UCLA researchers in the Department of Electrical Engineering have developed a novel design for a wireless power transfer system. This new design is optimized to function stably over a greater and variable distance than current systems and to function with a higher efficiency.
In contrast to current systems of wireless power transfer, this technology provides stable power delivery over a varying distance up to 2.5 cm. By using a self-tuning oscillator as the driver, the transmitter tunes its frequency in concert with the receiver and maintains stable energy transfer, with fluctuations of only 4%.
This system also corrects for power loss during transfer and is designed to maximize receiver efficiency. Particularly for smaller devices, the heat associated with energy loss in the receiver is undesirable. The technology described here maximizes the receiver efficiency (80-90%) and allows the transmitter to dissipate the (still fairly low) energy loss.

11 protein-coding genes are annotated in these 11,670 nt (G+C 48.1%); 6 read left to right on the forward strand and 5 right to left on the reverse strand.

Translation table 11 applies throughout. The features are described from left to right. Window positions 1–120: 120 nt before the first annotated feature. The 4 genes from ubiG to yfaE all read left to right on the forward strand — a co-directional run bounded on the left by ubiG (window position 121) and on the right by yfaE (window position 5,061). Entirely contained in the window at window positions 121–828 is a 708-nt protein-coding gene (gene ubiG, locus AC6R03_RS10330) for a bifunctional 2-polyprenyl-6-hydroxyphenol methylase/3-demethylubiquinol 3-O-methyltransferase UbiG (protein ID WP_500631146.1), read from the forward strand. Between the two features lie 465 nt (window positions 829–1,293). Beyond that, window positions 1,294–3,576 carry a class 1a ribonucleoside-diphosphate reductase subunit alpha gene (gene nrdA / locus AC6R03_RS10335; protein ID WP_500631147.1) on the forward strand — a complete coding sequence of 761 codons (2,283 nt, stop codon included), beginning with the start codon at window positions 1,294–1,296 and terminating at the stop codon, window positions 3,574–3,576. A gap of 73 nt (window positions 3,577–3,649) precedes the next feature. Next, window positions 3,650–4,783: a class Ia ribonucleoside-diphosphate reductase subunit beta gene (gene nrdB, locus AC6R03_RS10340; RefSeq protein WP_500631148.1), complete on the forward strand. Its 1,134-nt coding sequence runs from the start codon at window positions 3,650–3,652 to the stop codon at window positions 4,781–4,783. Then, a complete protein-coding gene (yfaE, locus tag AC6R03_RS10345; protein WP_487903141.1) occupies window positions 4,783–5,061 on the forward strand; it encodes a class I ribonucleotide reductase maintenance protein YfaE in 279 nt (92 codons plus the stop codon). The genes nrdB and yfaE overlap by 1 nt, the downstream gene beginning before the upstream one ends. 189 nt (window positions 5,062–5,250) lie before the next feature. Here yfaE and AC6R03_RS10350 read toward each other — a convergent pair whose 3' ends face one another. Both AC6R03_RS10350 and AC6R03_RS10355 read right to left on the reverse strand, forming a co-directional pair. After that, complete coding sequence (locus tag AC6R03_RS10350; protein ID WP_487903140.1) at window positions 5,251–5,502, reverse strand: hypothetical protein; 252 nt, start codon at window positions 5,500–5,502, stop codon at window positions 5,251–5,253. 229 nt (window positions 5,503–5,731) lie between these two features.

A prototype of the proposed design was constructed and tested to determine efficiency rates, measure the range of efficacy, and to monitor the stability of power delivery. In all measurements taken, the prototype performs as designed.
|United States Of America||Issued Patent||10,547,200||01/28/2020||2016-390|
Near-field, wireless power transfer, wireless charging, inductive charging, wireless energy transfer, plugless power, consumer electronics, electric vehicles, high-efficiency energy transfer, mobile